9. #9
    Astonishing Member manwhohaseverything's Avatar
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    Quote Originally Posted by The World View Post
    Fair enough. I could have misread that scene and focused in on the things that bother me in relation to Superman.
    I might have gotten a little defensive myself. This was one of the stories that unequivocally connected me to postcrisis superman.None of the other ones like "whats so funny" do it for me, what this story does.Post crisis Superman for once tries to understand a person who lives in a different world than him and actually almost makes a true friend or confidant . Alas, he dies. Clark never got the chance. Its tragic.

  10. #10
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    As a Canadian, I find Tommy's reasoning terribly flawed. Garth Ennis is from Ireland and now an American citizen, so maybe that's what he feels. It does sound very American--and it's a sentiment that I've seen other Canadians also share. They get so mad at people who come to this country and just stay stuck in their own bubble. I did volunteer work with immigrants and I see it differently.

    In Canada, what we say is that we're a mosaic whereas the U.S. is a melting pot. People like me think that our strength as a country is respecting others' differences and we should encourage people to embrace their own language, their own culture, their own faith. They shouldn't have to feel they need to lose that part of their identity to fit in.

    And certainly First Nations should not have to assimilate. We want them to recover their language, culture, faith as best they can--the colonial culture tried to strip that from them and produced a generational trauma that is still being healed.

    The more people have pride in their distinct identity, the greater we will all be as a collective.

    In that Hitman scene, Superman is a chump. He's so down on himself and accepts whatever Tommy is saying. I don't recognize that Man of Steel. Clark would at the very least debate the merits of Tommy's philosophy and wouldn't just knuckle under and accept whatever aphorisms he was given. Superman is not that stupid. The great thing about the Action Ace is that he is from elsewhere--his unique circumstances give him a perspective on the United States that native citizens don't have. He knows so much, can see so much more than the rest of us--he should believe in himself and share his language, culture and faith with all of us. He shouldn't need to melt away his foreign matter to be part of the alloy.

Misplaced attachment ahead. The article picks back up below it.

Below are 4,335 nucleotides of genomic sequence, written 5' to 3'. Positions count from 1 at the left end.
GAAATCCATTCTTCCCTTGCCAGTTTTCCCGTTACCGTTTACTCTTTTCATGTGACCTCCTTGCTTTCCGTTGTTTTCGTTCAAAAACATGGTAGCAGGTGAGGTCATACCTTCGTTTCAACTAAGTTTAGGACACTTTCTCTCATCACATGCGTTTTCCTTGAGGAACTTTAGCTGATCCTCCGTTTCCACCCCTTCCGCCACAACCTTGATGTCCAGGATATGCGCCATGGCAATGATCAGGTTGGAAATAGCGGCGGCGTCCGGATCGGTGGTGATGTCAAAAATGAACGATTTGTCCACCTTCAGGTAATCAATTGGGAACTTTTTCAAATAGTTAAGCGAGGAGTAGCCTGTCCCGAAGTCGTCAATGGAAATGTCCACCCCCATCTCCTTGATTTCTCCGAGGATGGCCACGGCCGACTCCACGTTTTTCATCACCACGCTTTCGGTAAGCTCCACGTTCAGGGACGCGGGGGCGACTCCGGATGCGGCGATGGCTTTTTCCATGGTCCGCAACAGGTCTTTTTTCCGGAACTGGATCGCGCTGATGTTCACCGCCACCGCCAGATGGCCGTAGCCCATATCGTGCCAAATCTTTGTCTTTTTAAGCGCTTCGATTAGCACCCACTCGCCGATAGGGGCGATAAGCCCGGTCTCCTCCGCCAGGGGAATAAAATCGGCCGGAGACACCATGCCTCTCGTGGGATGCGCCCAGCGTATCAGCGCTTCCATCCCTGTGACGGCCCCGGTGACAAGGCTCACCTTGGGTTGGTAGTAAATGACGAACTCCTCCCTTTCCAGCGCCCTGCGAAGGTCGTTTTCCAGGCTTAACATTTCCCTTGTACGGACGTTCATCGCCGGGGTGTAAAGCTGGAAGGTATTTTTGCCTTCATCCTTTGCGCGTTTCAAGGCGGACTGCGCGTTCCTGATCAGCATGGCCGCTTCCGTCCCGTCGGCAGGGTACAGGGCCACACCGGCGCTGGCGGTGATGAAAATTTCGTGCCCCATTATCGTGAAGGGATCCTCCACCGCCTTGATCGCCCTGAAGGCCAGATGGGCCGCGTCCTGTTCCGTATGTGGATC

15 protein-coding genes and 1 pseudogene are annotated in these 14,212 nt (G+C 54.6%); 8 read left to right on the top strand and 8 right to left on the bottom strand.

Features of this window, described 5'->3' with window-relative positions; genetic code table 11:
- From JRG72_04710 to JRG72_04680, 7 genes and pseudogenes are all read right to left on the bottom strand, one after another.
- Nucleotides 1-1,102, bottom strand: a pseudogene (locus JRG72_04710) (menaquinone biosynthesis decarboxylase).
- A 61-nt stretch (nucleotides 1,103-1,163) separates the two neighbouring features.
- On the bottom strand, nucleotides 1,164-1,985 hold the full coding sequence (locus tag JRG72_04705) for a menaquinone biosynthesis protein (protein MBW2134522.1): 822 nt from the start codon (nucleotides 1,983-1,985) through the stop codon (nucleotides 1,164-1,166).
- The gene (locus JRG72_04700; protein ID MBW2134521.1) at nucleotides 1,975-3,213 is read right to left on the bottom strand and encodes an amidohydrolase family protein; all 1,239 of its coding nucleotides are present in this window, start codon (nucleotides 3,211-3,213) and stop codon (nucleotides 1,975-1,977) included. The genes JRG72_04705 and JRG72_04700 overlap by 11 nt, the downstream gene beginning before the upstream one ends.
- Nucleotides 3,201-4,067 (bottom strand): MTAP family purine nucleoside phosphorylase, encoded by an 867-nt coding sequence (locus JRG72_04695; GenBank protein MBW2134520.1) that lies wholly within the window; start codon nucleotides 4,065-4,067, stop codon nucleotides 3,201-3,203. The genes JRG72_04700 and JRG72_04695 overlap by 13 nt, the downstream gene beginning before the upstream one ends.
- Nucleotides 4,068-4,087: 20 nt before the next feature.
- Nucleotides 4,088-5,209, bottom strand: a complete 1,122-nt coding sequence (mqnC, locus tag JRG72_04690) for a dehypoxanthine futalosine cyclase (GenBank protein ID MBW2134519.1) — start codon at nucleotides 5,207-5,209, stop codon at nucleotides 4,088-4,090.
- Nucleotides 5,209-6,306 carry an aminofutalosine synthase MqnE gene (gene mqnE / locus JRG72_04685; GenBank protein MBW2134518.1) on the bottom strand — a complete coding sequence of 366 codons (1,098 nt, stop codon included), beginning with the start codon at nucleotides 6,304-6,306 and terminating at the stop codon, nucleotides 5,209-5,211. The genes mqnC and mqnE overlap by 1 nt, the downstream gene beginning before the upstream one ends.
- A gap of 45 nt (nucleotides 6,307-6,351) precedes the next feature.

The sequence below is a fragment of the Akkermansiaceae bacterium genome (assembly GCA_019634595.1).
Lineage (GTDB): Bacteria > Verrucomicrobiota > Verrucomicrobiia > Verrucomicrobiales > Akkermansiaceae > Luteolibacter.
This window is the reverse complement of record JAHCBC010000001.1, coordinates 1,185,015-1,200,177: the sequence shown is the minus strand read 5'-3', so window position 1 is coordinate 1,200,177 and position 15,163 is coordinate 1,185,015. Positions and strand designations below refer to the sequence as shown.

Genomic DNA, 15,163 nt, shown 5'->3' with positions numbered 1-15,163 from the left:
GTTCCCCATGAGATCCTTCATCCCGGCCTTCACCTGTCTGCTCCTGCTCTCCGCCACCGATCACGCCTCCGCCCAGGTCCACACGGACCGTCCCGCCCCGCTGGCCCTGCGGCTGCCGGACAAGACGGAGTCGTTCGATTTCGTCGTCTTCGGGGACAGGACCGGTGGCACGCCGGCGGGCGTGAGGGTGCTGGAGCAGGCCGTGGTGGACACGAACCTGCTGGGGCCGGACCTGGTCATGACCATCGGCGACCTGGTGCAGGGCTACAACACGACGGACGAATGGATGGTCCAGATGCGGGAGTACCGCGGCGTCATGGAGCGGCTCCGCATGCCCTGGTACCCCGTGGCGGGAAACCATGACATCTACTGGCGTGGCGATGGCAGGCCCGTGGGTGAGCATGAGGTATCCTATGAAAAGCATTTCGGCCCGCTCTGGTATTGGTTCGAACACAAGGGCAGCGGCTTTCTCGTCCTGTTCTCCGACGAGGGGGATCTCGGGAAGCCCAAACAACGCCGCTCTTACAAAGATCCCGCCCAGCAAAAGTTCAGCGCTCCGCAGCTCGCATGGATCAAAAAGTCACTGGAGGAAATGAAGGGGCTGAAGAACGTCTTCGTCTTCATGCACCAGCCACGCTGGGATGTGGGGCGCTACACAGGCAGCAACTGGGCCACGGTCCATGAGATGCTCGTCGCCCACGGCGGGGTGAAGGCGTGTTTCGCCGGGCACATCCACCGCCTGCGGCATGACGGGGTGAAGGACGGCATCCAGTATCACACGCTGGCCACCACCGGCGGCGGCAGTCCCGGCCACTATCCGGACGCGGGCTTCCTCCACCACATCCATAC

“Th-th-th-that's all folks!”

  11. #11
    Father Son Kamehameha < Kuwagaton's Avatar
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    "Superman is a chump." I am not into Superman dropping to a rooftop to sulk and getting that mental massage from a stranger. It's just the idea taking up the story to me is weak, how he just sits through that, even if I don't think Superman is above encouragement or anything. I like the story Jeff Loveness did.
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  12. #12
    Astonishing Member manwhohaseverything's Avatar
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    I sometimes find it easier to talk to a stranger than someone i know. And he didn't just "take it". He tries to leave couple of times. He needed someone to talk to and get a different perspective. From the conversation he got that whatever happened, happened. It's in the past. The present is more important.As for embracing differences,not every difference should be or can be embraced .It's about ideas, which one is better. It's true that our past identites cannot be erased. But, it is irrelevant. Once, you join a new society. If you are responsible person, your would be working for the betterment of that society. Not stay stuck in your world or past. I mean, if your objective is to be part of new society or have an new life, why would you wanna do the same thing you did in the past over and over again? It would be counter productive. While, an outsiders perspective is very needed thing, is very important.That doesn't negate the value of an insider.What is he supposed to debate exactly? First of all, he was flattered.if A guy he met thinks this high of you. For a modest guy, it will mean alot. He wasn't there for any of that.
    Last edited by manwhohaseverything; 03-29-2020 at 09:50 AM.